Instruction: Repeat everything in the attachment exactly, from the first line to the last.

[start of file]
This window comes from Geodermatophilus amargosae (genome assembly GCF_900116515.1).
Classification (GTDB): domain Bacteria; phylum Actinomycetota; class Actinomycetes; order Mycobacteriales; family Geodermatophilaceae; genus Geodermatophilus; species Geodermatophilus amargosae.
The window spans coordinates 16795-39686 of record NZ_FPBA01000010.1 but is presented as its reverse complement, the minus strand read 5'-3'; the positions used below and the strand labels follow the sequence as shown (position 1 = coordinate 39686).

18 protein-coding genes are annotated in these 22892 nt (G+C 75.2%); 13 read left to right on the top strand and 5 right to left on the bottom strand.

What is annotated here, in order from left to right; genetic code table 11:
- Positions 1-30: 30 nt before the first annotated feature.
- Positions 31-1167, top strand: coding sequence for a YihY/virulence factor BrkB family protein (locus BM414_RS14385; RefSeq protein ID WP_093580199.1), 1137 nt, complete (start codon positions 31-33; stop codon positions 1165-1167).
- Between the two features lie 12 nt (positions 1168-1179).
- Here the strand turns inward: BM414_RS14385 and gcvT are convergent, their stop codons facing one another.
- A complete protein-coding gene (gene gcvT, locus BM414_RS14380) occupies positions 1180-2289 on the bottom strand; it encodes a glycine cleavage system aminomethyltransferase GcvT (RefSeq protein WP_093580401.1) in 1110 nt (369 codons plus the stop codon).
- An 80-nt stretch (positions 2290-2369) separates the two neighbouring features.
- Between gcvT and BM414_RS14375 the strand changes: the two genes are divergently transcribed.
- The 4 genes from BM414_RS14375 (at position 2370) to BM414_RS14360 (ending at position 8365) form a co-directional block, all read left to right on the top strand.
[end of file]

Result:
This window comes from Geodermatophilus amargosae (genome assembly GCF_900116515.1).
Classification (GTDB): domain Bacteria; phylum Actinomycetota; class Actinomycetes; order Mycobacteriales; family Geodermatophilaceae; genus Geodermatophilus; species Geodermatophilus amargosae.
The window spans coordinates 16795-39686 of record NZ_FPBA01000010.1 but is presented as its reverse complement, the minus strand read 5'-3'; the positions used below and the strand labels follow the sequence as shown (position 1 = coordinate 39686).

18 protein-coding genes are annotated in these 22892 nt (G+C 75.2%); 13 read left to right on the top strand and 5 right to left on the bottom strand.

What is annotated here, in order from left to right; genetic code table 11:
- Positions 1-30: 30 nt before the first annotated feature.
- Positions 31-1167, top strand: coding sequence for a YihY/virulence factor BrkB family protein (locus BM414_RS14385; RefSeq protein ID WP_093580199.1), 1137 nt, complete (start codon positions 31-33; stop codon positions 1165-1167).
- Between the two features lie 12 nt (positions 1168-1179).
- Here the strand turns inward: BM414_RS14385 and gcvT are convergent, their stop codons facing one another.
- A complete protein-coding gene (gene gcvT, locus BM414_RS14380) occupies positions 1180-2289 on the bottom strand; it encodes a glycine cleavage system aminomethyltransferase GcvT (RefSeq protein WP_093580401.1) in 1110 nt (369 codons plus the stop codon).
- An 80-nt stretch (positions 2290-2369) separates the two neighbouring features.
- Between gcvT and BM414_RS14375 the strand changes: the two genes are divergently transcribed.
- The 4 genes from BM414_RS14375 (at position 2370) to BM414_RS14360 (ending at position 8365) form a co-directional block, all read left to right on the top strand.